MIAMI (CBS4) – The grand piano that mysteriously appeared on a sandbar in Biscayne Bay earlier this month, capturing international attention and wonder, is no longer a mystery. It was put there by a brainy, artsy Miami Shores teenager who planned to use it in a video.
“I just wanted to create a whimsical, surreal experience for the average boater,” 16 year-old Nicholas Harrington told CBS4’s Gary Nelson Thursday. “It wasn’t meant to harm anyone. If anything, it’s just a marker so you don’t run aground in your boat.”
Harrington, a student at the MAST Academy on Virginia Key, hoped to use the piano-meets-bay images to produce a video to help gain admission to an exclusive college that he hopes to attend in New York.
“It’s just to create an unexpected smile on someone’s face,” Harrington said of the “piano bar” on the bay.
The piano had been used as a prop in a movie. Harrington’s father is a film and television producer. The non-functioning instrument had been stored for years in a family garage.
New Years Eve, Harrington’s family hosted a party at their home in Miami Shores and the piano was dragged out and set afire in the back yard that sits on a canal with access to the bay.
“We knew we were going to burn the piano, and we decided to do it on New Years Eve because we had a big audience. It was a spectacle.”
The morning after the fiery spectacle, Harrington, his father, brother, and a friend hoisted the piano onto the family boat and trundled it out to its resting place on the sandbar.
“I thought it was an awesome idea,” said the friend, Julian Kolevris-Roots. “It was a statement that included art and nature. It was cool.”
The “awesome idea” drew world-wide awe. Images of the piano perched in the bay were published and broadcast internationally and were marveled over on network television morning news shows.
Harrington said he had no idea his piano in the bay would cause such a stir. TV news crews were literally bumping into each other at his home Thursday.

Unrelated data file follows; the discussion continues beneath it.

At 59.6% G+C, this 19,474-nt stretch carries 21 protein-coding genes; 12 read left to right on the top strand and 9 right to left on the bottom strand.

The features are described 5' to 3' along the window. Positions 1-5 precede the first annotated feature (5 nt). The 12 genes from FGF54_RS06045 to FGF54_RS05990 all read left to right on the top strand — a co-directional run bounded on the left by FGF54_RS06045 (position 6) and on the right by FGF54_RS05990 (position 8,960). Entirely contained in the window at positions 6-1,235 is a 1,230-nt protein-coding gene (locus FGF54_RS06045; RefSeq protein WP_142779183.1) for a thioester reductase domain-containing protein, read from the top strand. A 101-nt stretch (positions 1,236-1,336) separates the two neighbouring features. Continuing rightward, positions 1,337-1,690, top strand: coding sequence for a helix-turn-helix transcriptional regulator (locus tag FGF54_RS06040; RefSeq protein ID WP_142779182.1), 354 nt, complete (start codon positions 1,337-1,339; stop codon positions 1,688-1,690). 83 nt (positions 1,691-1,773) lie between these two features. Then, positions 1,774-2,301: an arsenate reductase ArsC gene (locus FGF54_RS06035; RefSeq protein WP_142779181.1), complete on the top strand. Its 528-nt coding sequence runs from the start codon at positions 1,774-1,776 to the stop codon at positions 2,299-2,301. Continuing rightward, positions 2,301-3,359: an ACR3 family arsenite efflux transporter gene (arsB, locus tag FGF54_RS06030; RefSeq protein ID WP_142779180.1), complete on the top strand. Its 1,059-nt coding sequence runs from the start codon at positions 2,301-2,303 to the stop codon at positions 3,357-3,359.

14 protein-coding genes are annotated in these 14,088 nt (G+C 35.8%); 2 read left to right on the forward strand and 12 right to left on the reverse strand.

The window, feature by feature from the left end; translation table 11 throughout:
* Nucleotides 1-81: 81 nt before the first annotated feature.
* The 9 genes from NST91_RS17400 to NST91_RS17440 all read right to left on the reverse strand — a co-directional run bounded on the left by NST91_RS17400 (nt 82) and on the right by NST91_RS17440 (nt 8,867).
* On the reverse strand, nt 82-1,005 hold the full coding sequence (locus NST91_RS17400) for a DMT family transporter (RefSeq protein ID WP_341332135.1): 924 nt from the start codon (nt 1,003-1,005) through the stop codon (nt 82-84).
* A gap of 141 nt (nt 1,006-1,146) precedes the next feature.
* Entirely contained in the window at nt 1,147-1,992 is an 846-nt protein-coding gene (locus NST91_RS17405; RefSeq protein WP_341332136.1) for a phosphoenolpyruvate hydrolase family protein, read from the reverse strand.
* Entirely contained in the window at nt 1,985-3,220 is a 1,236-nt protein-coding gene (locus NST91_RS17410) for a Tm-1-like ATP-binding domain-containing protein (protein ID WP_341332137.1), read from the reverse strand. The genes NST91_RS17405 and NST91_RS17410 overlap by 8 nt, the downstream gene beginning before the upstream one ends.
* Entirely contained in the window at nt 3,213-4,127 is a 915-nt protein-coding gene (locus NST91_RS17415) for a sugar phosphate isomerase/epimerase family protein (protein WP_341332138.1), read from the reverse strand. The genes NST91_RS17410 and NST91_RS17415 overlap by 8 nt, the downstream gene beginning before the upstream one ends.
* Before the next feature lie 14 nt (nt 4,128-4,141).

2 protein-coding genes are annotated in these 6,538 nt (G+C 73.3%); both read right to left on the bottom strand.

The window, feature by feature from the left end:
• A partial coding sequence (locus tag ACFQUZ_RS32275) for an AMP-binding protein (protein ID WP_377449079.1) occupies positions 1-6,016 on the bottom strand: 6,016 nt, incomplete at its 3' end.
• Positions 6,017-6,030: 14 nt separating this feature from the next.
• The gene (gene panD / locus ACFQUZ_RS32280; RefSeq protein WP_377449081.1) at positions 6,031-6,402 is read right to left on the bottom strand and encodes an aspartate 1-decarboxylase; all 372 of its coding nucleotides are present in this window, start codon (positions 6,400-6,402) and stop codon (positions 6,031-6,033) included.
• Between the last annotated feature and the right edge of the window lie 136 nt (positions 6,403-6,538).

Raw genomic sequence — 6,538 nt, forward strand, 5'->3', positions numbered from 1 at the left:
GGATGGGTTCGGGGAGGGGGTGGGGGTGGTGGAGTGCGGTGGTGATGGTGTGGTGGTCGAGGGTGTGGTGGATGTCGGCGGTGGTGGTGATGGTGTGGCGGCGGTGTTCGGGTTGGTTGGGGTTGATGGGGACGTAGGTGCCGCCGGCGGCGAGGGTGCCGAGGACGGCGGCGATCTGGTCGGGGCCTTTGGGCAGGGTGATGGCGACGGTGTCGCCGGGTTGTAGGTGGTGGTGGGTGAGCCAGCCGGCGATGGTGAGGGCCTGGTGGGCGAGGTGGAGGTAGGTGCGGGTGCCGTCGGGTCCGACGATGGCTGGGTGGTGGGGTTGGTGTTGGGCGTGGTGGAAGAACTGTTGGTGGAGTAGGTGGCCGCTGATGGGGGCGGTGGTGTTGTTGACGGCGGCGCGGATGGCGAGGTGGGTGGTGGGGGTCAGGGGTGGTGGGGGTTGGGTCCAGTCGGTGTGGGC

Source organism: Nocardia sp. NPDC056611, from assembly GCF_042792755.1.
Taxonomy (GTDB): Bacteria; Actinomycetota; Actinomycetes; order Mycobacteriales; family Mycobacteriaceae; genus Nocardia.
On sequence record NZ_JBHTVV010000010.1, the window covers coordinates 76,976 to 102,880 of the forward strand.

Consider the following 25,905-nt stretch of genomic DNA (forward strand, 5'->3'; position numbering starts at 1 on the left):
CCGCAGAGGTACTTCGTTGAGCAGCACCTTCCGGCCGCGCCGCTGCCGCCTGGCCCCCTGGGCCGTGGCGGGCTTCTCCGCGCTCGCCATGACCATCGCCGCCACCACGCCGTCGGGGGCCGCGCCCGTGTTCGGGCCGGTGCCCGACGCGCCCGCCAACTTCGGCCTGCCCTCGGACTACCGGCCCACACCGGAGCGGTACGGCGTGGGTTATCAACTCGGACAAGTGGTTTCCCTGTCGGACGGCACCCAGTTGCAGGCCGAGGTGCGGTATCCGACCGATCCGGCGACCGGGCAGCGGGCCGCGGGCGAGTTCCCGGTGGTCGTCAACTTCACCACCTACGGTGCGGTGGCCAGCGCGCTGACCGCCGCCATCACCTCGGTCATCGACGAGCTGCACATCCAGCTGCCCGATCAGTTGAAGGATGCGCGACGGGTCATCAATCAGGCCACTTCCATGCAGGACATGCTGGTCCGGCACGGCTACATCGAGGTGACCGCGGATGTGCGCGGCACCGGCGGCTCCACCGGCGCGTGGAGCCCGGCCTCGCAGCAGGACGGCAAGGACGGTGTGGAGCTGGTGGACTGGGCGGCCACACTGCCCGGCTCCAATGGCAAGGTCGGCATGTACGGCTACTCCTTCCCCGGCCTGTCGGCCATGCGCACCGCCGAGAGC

“There are photographers taking pictures of photographers,” Harrington chuckled.
Harrington’s mother said she was proud of her sons’ art and physics skills.
“It was an art project in their mind,” Annabel Delgado-Harrington said. “They first thought about hanging it from a tree.”
Delgado-Harrington said the “beauty” of the piano in the bay had brought “positive” attention to Miami, helping the city’s “magical” image.
“It’s fun that it put Miami on the map,” she said. “There’s a sort of playful quality about it that belongs in Miami.”
Harrington said he hoped the piano remains where it is and eventually becomes a part of the ecosystem. “It could be a natural – or I guess an artificial – reef,” he said.
That is not to be, however. Late Thursday afternoon, a commercial towboat removed the piano from the sandbar.
The man who retrieved the boat was Miami resident Joe Bentulan. He said his son saw the piano on television and asked him to rescue it.
“He asked me for two days is anybody going to rescue it. The third day he asked are you going to rescue it. So, I said yeah Liam we’ll rescue it,” says Carl Bentulan. “He came up with an idea today to use it since it was left for dead as a symbol of hope.”
Liam Bentulan already has big plans for the dilapidated piano.
“I’m just trying to help and save it and have a second chance to live,” says Liam. “I’ll let everyone at school put notes in it and then I’ll see what they said.”
Carl Bentulan says he will then refurbish the piano and put it on tour.
“It’s the most famous piano in the world,” he said, noting that he paid a “couple thousand dollars” for Towboat USA to complete the job.
Nicholas Harrington said he doesn’t know if he might be in trouble with government officials. “I haven’t gotten a call yet,” he said.
Harrington’s mother said she felt “very sad” that the story of how the piano got in the bay became public.
“I thought that the power of the mystery – of the piano just appearing there – was much more alluring,” she said.